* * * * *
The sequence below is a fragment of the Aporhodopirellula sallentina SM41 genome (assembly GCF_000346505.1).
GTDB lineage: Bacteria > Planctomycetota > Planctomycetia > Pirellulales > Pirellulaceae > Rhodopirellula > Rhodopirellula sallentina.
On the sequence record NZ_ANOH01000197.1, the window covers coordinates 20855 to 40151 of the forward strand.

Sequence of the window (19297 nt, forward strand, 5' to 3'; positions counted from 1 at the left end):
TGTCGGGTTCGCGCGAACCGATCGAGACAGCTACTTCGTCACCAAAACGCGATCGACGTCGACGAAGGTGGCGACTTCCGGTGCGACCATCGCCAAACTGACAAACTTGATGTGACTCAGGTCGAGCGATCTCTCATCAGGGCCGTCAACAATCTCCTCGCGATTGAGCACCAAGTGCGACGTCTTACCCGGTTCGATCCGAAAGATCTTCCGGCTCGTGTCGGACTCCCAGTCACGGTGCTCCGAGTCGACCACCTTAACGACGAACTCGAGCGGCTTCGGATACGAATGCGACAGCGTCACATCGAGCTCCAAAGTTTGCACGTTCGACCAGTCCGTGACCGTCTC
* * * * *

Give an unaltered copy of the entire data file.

The sequence below is a fragment of the Aporhodopirellula sallentina SM41 genome (assembly GCF_000346505.1).
GTDB lineage: Bacteria > Planctomycetota > Planctomycetia > Pirellulales > Pirellulaceae > Rhodopirellula > Rhodopirellula sallentina.
On the sequence record NZ_ANOH01000197.1, the window covers coordinates 20855 to 40151 of the forward strand.

Sequence of the window (19297 nt, forward strand, 5' to 3'; positions counted from 1 at the left end):
TGTCGGGTTCGCGCGAACCGATCGAGACAGCTACTTCGTCACCAAAACGCGATCGACGTCGACGAAGGTGGCGACTTCCGGTGCGACCATCGCCAAACTGACAAACTTGATGTGACTCAGGTCGAGCGATCTCTCATCAGGGCCGTCAACAATCTCCTCGCGATTGAGCACCAAGTGCGACGTCTTACCCGGTTCGATCCGAAAGATCTTCCGGCTCGTGTCGGACTCCCAGTCACGGTGCTCCGAGTCGACCACCTTAACGACGAACTCGAGCGGCTTCGGATACGAATGCGACAGCGTCACATCGAGCTCCAAAGTTTGCACGTTCGACCAGTCCGTGACCGTCTC